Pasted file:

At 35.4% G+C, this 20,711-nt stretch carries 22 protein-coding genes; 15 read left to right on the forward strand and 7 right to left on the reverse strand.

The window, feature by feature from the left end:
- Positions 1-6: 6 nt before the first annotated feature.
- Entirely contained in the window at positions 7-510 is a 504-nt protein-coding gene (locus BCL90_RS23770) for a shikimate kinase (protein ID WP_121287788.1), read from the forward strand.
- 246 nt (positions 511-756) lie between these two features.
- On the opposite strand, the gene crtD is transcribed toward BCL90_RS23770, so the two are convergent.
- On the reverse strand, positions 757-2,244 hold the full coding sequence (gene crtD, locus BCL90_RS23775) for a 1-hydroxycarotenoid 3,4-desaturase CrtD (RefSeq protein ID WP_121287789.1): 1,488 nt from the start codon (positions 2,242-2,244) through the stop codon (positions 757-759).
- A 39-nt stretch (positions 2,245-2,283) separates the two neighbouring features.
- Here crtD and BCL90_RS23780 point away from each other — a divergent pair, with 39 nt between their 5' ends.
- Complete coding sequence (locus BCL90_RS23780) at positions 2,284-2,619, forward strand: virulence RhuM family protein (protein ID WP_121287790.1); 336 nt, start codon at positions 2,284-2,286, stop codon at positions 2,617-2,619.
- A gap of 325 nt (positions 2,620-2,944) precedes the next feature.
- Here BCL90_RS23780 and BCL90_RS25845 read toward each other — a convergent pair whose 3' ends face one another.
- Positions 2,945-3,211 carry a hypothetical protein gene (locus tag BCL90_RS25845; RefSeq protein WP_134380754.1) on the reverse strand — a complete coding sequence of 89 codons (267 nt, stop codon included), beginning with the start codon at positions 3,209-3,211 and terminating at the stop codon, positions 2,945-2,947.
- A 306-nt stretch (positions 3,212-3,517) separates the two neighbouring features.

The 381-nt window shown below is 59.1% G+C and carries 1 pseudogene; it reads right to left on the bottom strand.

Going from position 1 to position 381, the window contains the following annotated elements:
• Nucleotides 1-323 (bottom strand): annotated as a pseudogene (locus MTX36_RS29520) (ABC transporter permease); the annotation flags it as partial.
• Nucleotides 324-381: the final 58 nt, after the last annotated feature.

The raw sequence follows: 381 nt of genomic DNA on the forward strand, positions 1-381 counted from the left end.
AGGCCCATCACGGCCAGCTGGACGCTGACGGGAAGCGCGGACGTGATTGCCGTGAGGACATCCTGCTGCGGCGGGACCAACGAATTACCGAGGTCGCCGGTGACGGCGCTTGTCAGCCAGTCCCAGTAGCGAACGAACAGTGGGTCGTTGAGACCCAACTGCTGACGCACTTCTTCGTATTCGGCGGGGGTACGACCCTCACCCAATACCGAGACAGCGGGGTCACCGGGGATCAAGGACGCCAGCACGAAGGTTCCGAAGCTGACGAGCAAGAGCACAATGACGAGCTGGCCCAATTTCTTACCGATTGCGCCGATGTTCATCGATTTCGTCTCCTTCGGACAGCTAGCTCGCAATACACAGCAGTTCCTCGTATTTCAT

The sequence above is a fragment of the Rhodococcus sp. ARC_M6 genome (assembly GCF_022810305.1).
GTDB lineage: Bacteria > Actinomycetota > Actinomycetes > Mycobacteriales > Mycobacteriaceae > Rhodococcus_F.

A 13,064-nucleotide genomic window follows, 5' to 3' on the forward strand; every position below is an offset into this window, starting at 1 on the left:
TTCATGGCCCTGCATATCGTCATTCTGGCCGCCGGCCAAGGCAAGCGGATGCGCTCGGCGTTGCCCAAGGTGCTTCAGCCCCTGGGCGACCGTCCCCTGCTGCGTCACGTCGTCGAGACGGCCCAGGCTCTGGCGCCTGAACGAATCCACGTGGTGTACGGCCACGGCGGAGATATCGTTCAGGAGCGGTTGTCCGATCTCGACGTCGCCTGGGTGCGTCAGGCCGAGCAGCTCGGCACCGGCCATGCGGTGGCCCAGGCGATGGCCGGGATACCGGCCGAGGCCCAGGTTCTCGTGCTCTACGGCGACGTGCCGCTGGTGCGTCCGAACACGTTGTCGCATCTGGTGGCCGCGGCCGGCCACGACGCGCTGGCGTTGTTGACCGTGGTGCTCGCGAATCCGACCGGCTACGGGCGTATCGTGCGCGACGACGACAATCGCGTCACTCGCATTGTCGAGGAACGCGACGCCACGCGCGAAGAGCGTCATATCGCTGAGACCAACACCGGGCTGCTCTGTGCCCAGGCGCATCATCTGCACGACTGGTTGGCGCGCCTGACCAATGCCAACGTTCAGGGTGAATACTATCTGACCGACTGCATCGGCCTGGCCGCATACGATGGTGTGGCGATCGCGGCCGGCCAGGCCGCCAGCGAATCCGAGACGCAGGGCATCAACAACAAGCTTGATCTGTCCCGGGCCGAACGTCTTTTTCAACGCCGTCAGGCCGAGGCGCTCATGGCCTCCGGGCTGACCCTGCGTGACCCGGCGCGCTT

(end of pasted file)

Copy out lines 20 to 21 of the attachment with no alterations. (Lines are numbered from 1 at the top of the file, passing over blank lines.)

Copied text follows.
AGGCCCATCACGGCCAGCTGGACGCTGACGGGAAGCGCGGACGTGATTGCCGTGAGGACATCCTGCTGCGGCGGGACCAACGAATTACCGAGGTCGCCGGTGACGGCGCTTGTCAGCCAGTCCCAGTAGCGAACGAACAGTGGGTCGTTGAGACCCAACTGCTGACGCACTTCTTCGTATTCGGCGGGGGTACGACCCTCACCCAATACCGAGACAGCGGGGTCACCGGGGATCAAGGACGCCAGCACGAAGGTTCCGAAGCTGACGAGCAAGAGCACAATGACGAGCTGGCCCAATTTCTTACCGATTGCGCCGATGTTCATCGATTTCGTCTCCTTCGGACAGCTAGCTCGCAATACACAGCAGTTCCTCGTATTTCAT

The sequence above is a fragment of the Rhodococcus sp. ARC_M6 genome (assembly GCF_022810305.1).